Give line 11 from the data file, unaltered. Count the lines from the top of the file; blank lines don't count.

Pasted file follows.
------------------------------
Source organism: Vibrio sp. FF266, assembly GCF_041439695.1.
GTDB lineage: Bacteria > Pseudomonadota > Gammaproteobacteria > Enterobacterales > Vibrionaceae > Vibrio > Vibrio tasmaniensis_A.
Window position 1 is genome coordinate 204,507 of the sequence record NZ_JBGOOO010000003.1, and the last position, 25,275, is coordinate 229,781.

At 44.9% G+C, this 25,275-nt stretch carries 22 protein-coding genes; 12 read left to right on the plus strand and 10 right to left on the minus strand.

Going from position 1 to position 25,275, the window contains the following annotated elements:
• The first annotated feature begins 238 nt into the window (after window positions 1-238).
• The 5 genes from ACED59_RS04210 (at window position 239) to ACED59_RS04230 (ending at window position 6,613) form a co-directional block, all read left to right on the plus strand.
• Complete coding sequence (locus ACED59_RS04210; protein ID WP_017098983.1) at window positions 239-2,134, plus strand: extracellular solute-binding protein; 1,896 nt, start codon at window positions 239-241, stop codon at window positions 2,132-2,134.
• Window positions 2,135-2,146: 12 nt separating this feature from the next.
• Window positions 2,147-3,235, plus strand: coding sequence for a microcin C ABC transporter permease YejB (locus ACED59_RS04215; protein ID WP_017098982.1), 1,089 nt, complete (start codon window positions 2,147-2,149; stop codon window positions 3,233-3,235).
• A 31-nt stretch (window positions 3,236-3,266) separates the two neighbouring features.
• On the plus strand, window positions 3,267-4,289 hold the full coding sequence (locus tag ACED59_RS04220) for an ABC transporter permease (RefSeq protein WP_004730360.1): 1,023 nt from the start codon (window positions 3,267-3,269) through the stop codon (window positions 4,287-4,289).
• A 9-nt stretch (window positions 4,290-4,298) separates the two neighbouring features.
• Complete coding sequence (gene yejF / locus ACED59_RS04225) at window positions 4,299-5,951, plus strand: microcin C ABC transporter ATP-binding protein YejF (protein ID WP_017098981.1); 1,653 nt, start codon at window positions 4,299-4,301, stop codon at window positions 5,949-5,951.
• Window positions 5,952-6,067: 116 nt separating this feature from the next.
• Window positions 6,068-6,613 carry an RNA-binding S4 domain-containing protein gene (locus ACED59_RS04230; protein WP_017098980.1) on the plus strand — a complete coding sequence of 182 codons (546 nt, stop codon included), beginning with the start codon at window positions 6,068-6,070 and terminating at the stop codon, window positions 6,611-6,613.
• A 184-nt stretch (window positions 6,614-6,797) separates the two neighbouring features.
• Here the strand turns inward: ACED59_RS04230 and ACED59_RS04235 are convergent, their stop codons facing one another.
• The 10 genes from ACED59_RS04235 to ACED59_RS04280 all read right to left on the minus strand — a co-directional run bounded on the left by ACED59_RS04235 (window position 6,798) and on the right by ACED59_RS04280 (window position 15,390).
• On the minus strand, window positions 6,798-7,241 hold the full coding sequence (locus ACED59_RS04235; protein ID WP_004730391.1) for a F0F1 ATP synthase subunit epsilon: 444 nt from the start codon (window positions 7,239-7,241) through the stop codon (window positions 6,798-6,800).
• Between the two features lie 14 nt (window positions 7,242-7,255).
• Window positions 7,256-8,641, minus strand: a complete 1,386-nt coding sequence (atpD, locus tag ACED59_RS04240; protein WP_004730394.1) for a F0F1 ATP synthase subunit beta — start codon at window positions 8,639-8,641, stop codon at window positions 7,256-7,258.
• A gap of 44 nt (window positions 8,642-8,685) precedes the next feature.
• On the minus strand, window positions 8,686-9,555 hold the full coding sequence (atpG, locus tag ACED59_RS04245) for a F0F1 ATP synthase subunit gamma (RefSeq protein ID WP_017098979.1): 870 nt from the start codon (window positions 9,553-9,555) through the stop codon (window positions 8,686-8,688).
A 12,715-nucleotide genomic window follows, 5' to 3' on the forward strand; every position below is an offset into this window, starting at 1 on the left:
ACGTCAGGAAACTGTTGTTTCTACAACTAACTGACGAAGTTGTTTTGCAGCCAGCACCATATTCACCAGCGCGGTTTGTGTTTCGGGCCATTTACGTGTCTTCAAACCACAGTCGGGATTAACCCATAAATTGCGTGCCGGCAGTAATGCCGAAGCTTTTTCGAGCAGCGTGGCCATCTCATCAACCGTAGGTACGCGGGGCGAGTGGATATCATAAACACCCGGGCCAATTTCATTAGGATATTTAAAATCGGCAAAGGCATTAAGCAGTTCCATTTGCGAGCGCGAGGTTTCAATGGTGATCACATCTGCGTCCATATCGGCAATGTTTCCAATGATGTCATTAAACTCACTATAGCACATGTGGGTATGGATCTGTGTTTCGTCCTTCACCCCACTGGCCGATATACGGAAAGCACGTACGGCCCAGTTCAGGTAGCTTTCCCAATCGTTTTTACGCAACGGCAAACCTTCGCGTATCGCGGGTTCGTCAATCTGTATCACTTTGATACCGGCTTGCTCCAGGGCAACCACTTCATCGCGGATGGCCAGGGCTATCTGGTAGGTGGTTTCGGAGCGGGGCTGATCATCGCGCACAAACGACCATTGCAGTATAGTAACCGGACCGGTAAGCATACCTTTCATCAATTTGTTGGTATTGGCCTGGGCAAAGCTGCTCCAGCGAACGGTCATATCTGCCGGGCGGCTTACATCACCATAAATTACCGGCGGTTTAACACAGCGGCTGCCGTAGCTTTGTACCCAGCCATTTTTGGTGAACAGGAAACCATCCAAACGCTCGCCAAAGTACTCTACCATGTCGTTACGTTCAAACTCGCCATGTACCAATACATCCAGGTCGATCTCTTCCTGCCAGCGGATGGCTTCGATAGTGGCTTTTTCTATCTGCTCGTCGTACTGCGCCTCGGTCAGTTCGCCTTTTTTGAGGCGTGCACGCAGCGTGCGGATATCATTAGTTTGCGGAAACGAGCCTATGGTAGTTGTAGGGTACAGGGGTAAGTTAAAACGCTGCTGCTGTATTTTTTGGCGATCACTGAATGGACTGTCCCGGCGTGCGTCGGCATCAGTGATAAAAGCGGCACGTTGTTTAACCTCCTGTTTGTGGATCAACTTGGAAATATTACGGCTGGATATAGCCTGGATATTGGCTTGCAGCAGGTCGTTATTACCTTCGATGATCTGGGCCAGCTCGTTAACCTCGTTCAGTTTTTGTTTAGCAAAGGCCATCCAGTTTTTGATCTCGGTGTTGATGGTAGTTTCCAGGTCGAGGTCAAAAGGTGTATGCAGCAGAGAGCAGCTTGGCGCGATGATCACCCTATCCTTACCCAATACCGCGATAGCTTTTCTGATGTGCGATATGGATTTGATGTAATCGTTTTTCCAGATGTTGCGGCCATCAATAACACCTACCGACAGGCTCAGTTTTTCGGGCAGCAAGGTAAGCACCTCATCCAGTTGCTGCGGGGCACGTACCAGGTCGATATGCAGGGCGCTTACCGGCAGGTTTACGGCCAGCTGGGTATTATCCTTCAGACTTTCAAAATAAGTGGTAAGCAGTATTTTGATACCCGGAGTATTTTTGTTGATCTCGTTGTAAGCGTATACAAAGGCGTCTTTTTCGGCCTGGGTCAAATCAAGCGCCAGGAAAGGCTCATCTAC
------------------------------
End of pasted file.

• A 31-nt stretch (window positions 3,236-3,266) separates the two neighbouring features.